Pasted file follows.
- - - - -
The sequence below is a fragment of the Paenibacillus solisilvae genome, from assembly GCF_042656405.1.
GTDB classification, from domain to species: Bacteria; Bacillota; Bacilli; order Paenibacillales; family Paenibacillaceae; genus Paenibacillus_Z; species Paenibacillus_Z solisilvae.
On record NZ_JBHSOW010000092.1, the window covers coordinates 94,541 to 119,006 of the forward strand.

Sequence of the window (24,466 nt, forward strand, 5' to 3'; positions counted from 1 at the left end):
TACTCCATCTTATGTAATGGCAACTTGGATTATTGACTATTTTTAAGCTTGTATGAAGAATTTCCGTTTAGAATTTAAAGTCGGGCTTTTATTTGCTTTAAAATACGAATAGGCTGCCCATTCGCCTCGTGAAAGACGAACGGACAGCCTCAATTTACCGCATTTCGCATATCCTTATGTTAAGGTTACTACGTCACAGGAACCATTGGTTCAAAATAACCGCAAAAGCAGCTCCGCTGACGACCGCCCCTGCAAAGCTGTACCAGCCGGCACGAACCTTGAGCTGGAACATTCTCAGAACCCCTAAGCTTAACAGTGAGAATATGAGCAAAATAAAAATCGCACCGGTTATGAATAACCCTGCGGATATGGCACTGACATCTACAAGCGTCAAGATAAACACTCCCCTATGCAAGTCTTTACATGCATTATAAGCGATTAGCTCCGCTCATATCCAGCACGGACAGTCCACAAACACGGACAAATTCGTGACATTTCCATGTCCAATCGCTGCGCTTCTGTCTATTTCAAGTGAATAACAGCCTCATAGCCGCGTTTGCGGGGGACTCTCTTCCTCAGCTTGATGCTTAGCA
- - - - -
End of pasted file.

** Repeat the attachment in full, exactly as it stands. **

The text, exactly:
The sequence below is a fragment of the Paenibacillus solisilvae genome, from assembly GCF_042656405.1.
GTDB classification, from domain to species: Bacteria; Bacillota; Bacilli; order Paenibacillales; family Paenibacillaceae; genus Paenibacillus_Z; species Paenibacillus_Z solisilvae.
On record NZ_JBHSOW010000092.1, the window covers coordinates 94,541 to 119,006 of the forward strand.

Sequence of the window (24,466 nt, forward strand, 5' to 3'; positions counted from 1 at the left end):
TACTCCATCTTATGTAATGGCAACTTGGATTATTGACTATTTTTAAGCTTGTATGAAGAATTTCCGTTTAGAATTTAAAGTCGGGCTTTTATTTGCTTTAAAATACGAATAGGCTGCCCATTCGCCTCGTGAAAGACGAACGGACAGCCTCAATTTACCGCATTTCGCATATCCTTATGTTAAGGTTACTACGTCACAGGAACCATTGGTTCAAAATAACCGCAAAAGCAGCTCCGCTGACGACCGCCCCTGCAAAGCTGTACCAGCCGGCACGAACCTTGAGCTGGAACATTCTCAGAACCCCTAAGCTTAACAGTGAGAATATGAGCAAAATAAAAATCGCACCGGTTATGAATAACCCTGCGGATATGGCACTGACATCTACAAGCGTCAAGATAAACACTCCCCTATGCAAGTCTTTACATGCATTATAAGCGATTAGCTCCGCTCATATCCAGCACGGACAGTCCACAAACACGGACAAATTCGTGACATTTCCATGTCCAATCGCTGCGCTTCTGTCTATTTCAAGTGAATAACAGCCTCATAGCCGCGTTTGCGGGGGACTCTCTTCCTCAGCTTGATGCTTAGCA